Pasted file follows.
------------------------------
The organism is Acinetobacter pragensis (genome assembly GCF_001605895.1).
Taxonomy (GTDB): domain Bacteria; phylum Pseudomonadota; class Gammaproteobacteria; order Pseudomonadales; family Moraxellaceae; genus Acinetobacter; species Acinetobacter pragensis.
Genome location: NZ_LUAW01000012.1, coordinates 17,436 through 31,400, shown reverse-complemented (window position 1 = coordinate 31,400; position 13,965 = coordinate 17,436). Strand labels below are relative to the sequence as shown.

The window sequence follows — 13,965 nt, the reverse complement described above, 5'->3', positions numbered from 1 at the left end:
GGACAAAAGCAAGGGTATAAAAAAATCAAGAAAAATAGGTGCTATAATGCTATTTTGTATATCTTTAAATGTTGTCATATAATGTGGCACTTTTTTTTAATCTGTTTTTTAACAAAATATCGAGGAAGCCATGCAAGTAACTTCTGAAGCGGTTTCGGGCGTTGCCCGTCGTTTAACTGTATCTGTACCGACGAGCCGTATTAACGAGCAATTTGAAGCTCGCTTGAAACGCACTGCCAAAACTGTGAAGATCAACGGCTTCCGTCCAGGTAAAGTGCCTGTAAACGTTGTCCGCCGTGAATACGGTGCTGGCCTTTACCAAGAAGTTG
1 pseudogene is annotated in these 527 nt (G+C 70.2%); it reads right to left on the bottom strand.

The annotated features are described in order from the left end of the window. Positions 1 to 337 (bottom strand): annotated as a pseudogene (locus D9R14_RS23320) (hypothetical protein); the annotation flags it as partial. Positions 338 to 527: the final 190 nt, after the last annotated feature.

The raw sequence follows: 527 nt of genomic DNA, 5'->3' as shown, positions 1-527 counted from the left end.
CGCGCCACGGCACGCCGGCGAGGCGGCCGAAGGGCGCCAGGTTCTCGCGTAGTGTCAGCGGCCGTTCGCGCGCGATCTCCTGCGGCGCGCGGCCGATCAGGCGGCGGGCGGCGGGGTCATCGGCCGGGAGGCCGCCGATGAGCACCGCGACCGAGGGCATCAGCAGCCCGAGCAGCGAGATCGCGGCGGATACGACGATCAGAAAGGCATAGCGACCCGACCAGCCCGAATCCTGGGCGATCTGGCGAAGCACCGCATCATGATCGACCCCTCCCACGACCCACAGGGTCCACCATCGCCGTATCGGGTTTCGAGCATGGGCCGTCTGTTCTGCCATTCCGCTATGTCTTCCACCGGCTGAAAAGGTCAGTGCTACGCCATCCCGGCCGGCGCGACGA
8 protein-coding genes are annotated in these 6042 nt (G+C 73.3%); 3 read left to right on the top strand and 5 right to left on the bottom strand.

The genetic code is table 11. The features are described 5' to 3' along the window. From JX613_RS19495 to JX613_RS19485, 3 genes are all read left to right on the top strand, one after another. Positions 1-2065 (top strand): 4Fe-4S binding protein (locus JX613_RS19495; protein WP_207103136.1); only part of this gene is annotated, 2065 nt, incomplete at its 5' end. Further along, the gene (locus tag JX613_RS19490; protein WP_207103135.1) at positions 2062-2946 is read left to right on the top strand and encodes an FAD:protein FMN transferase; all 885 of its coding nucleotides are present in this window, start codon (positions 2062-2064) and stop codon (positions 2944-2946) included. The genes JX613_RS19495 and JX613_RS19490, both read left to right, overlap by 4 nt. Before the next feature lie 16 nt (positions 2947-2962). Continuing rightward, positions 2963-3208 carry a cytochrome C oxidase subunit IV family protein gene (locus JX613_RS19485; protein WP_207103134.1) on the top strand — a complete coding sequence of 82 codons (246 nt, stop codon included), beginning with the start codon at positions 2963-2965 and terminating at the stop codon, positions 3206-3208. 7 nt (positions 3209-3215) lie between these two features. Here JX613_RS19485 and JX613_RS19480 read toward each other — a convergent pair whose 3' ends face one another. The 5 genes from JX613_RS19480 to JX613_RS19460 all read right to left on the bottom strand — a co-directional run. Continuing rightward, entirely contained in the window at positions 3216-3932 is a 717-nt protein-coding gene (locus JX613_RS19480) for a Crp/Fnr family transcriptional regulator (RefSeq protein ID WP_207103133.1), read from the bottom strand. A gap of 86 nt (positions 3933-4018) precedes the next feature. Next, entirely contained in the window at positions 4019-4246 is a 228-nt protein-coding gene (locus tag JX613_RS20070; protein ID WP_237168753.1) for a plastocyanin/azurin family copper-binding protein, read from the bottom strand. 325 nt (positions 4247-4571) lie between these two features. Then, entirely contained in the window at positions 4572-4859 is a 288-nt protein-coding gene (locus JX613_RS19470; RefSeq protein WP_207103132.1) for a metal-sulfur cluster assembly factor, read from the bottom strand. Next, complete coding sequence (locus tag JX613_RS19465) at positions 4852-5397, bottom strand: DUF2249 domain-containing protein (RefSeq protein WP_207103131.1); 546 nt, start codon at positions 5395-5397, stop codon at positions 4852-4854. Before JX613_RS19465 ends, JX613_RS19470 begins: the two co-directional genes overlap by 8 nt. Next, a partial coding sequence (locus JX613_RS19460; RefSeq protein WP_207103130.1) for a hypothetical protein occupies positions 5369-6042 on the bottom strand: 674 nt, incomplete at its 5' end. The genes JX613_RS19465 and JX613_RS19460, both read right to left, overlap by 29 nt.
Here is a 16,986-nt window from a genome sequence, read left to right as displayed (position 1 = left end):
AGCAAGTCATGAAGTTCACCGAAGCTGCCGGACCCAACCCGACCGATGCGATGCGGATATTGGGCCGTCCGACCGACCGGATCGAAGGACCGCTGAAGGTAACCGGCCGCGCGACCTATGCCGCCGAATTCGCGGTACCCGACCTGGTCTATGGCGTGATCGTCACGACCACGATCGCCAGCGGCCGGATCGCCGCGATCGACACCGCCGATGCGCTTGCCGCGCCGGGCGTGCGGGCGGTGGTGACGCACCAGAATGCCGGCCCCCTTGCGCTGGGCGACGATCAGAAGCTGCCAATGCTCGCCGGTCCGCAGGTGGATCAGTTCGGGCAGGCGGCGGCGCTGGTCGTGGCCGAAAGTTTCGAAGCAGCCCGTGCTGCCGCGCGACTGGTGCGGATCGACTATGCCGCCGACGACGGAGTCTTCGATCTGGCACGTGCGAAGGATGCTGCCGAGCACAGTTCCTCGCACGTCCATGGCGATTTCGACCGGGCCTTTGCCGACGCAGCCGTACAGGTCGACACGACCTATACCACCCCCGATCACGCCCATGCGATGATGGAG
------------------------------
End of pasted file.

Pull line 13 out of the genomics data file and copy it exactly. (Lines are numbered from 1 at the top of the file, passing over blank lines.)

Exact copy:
AGCAAGTCATGAAGTTCACCGAAGCTGCCGGACCCAACCCGACCGATGCGATGCGGATATTGGGCCGTCCGACCGACCGGATCGAAGGACCGCTGAAGGTAACCGGCCGCGCGACCTATGCCGCCGAATTCGCGGTACCCGACCTGGTCTATGGCGTGATCGTCACGACCACGATCGCCAGCGGCCGGATCGCCGCGATCGACACCGCCGATGCGCTTGCCGCGCCGGGCGTGCGGGCGGTGGTGACGCACCAGAATGCCGGCCCCCTTGCGCTGGGCGACGATCAGAAGCTGCCAATGCTCGCCGGTCCGCAGGTGGATCAGTTCGGGCAGGCGGCGGCGCTGGTCGTGGCCGAAAGTTTCGAAGCAGCCCGTGCTGCCGCGCGACTGGTGCGGATCGACTATGCCGCCGACGACGGAGTCTTCGATCTGGCACGTGCGAAGGATGCTGCCGAGCACAGTTCCTCGCACGTCCATGGCGATTTCGACCGGGCCTTTGCCGACGCAGCCGTACAGGTCGACACGACCTATACCACCCCCGATCACGCCCATGCGATGATGGAG